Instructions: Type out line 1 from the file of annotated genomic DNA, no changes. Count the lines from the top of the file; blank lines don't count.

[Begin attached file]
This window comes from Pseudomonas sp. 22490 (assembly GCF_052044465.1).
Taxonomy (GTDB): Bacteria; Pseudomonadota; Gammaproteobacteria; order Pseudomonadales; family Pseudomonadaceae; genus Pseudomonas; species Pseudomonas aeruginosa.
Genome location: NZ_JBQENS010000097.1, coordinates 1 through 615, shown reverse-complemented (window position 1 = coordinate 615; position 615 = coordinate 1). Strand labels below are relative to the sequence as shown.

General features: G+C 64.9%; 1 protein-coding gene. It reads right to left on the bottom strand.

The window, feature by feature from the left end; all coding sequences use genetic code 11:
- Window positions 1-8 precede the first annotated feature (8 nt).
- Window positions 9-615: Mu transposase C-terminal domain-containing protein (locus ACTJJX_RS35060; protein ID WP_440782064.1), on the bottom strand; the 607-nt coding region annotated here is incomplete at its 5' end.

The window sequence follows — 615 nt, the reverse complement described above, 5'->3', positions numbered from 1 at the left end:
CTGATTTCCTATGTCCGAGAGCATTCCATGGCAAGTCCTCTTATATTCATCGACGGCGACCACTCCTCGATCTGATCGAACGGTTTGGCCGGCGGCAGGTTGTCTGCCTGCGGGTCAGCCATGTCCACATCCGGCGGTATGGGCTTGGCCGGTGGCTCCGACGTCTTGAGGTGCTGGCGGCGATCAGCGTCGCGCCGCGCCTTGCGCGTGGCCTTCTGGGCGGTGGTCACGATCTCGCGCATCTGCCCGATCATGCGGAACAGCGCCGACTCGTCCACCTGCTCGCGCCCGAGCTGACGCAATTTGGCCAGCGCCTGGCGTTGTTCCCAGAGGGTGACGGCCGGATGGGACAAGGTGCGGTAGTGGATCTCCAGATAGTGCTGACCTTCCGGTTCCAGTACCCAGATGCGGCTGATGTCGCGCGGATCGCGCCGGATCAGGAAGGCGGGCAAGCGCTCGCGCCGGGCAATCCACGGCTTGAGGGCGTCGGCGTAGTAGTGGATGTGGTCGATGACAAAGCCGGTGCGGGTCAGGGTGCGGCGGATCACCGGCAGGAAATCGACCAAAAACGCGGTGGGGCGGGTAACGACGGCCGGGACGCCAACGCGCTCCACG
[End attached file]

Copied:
This window comes from Pseudomonas sp. 22490 (assembly GCF_052044465.1).